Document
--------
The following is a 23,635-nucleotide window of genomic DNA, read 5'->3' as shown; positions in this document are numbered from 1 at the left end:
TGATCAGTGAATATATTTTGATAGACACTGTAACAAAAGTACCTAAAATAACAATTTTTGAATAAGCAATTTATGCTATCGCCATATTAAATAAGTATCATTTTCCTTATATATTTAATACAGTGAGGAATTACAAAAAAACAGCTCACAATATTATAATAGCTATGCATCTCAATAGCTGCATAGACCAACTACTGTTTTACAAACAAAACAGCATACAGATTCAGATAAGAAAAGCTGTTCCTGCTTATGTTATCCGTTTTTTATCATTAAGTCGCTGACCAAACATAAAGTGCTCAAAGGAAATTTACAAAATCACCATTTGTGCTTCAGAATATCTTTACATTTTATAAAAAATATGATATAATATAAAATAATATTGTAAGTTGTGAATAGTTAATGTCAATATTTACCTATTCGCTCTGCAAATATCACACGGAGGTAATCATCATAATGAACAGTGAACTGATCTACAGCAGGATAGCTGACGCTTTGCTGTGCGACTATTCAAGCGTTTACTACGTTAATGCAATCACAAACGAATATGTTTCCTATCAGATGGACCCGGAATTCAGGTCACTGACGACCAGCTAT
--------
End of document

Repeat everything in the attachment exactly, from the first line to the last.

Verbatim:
The following is a 23,635-nucleotide window of genomic DNA, read 5'->3' as shown; positions in this document are numbered from 1 at the left end:
TGATCAGTGAATATATTTTGATAGACACTGTAACAAAAGTACCTAAAATAACAATTTTTGAATAAGCAATTTATGCTATCGCCATATTAAATAAGTATCATTTTCCTTATATATTTAATACAGTGAGGAATTACAAAAAAACAGCTCACAATATTATAATAGCTATGCATCTCAATAGCTGCATAGACCAACTACTGTTTTACAAACAAAACAGCATACAGATTCAGATAAGAAAAGCTGTTCCTGCTTATGTTATCCGTTTTTTATCATTAAGTCGCTGACCAAACATAAAGTGCTCAAAGGAAATTTACAAAATCACCATTTGTGCTTCAGAATATCTTTACATTTTATAAAAAATATGATATAATATAAAATAATATTGTAAGTTGTGAATAGTTAATGTCAATATTTACCTATTCGCTCTGCAAATATCACACGGAGGTAATCATCATAATGAACAGTGAACTGATCTACAGCAGGATAGCTGACGCTTTGCTGTGCGACTATTCAAGCGTTTACTACGTTAATGCAATCACAAACGAATATGTTTCCTATCAGATGGACCCGGAATTCAGGTCACTGACGACCAGCTAT